This week, the North Carolina House passed HB 36, which could keep immigrants and nonimmigrants alike from getting a job, exactly what we DON’T need in a time of high unemployment. Now the bill is moving to the Senate to be considered, the next step in the process for it to become law.
The last thing that North Carolina needs is another obstacle between jobs and eligible workers. But the state’s legislature is proposing to do that just that.
HB 36 requires the use of the flawed federal E-Verify system. Various studies, including the National Council of La Raza’s (NCLR) Dangerous Business: Implications of an EEVS for Latinos and the U.S. Workforce, have shown that E-Verify incorrectly identifies authorized workers as unauthorized to work, is subject to employer misuse, and relies on error-ridden, outdated databases.
Contrary to what proponents of the bill have said, the E-Verify program could have great consequences on individual eligible workers and their families, including delays in employment, legal fees, and even job loss. Here’s just one example from testimony given before the U.S. Congress:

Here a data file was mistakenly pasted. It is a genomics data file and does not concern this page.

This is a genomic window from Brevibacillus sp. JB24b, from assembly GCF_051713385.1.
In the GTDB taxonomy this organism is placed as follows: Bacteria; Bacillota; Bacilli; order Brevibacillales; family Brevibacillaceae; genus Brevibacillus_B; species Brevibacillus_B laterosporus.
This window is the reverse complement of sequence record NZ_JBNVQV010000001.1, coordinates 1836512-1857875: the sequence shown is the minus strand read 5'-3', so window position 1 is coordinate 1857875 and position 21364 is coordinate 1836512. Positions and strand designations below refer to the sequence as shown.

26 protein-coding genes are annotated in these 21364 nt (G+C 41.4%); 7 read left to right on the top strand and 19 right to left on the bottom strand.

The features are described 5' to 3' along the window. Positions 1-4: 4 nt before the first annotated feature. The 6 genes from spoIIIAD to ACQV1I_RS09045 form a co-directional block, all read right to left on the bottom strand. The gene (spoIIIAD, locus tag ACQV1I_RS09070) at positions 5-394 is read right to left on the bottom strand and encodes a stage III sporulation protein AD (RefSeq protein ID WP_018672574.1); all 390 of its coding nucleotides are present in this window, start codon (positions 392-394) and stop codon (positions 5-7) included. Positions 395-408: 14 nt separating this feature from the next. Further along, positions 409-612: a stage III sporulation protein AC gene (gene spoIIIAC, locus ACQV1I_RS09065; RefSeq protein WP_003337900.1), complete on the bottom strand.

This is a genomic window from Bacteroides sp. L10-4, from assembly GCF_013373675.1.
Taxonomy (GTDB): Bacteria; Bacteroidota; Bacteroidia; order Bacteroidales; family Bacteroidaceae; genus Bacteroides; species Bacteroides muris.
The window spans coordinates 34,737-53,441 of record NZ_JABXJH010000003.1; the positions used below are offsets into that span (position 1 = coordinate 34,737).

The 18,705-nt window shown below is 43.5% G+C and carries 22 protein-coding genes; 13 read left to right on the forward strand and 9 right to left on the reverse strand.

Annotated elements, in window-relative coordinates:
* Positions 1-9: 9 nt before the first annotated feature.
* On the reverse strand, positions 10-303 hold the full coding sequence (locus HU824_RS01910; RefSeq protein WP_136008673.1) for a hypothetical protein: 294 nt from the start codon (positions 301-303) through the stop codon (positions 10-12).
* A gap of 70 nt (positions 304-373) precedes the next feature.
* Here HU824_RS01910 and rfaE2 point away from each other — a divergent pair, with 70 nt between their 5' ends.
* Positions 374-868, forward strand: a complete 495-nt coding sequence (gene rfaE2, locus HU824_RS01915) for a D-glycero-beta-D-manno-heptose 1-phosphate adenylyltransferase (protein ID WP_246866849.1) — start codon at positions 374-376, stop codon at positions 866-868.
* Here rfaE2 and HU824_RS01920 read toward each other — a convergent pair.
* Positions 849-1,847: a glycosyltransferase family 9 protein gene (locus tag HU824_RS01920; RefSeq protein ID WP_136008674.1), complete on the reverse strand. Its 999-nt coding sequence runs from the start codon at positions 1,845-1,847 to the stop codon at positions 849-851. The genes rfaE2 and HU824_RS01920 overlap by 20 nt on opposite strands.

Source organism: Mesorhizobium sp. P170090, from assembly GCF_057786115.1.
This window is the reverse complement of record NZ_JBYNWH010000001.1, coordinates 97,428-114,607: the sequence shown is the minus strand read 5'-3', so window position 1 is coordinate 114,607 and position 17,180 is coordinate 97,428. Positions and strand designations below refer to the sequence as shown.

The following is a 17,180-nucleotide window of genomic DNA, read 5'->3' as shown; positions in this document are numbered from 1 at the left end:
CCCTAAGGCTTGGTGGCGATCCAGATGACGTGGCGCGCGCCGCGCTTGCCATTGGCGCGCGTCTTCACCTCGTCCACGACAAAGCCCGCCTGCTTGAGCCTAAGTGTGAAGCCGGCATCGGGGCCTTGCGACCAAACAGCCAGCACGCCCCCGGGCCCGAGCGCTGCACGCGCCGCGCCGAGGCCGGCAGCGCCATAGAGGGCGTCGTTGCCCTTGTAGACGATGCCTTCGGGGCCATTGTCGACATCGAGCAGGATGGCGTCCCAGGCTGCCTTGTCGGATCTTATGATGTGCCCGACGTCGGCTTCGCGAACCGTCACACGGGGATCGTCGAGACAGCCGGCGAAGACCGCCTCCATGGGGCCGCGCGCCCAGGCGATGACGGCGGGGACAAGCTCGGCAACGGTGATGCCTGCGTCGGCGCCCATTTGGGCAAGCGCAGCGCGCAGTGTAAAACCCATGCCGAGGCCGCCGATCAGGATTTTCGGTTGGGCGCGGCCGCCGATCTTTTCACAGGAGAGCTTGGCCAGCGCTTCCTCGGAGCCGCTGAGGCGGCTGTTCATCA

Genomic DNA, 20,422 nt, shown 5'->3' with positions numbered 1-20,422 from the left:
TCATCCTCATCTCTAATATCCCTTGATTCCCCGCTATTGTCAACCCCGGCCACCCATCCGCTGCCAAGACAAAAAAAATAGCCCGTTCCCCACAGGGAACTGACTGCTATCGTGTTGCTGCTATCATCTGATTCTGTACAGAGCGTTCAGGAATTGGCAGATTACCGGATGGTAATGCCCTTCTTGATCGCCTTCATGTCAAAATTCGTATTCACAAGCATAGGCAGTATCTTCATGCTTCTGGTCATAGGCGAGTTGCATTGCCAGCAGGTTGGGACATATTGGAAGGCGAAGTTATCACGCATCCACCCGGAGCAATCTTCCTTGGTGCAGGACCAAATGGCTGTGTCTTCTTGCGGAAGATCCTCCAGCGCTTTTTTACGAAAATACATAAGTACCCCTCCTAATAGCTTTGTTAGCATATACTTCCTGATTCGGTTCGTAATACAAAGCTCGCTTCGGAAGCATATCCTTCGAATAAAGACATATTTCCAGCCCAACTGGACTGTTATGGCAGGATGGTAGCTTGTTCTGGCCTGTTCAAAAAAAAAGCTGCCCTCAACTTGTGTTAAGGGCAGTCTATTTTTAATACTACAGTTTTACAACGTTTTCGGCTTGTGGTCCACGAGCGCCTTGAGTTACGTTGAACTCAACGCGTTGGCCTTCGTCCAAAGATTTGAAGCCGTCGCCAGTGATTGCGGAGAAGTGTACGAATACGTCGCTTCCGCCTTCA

A U.S. citizen and former captain in the U.S. Navy with 34 years of service and a history of having maintained high security clearance was flagged by E-Verify as not eligible for employment. It took him and his wife, an attorney, two months to resolve the discrepancy.
The Immigration Policy Center estimates that up to 104,495 U.S. citizen and lawful immigrant workers in North Carolina could be told they are ineligible to work. Don’t let this happen to North Carolina’s workers! In a time of economic uncertainty, North Carolina cannot afford to play with its families' livelihoods.
Join NCLR and the Latin American Coalition and sign this petition to your North Carolina state senator to put a stop to this harmful bill.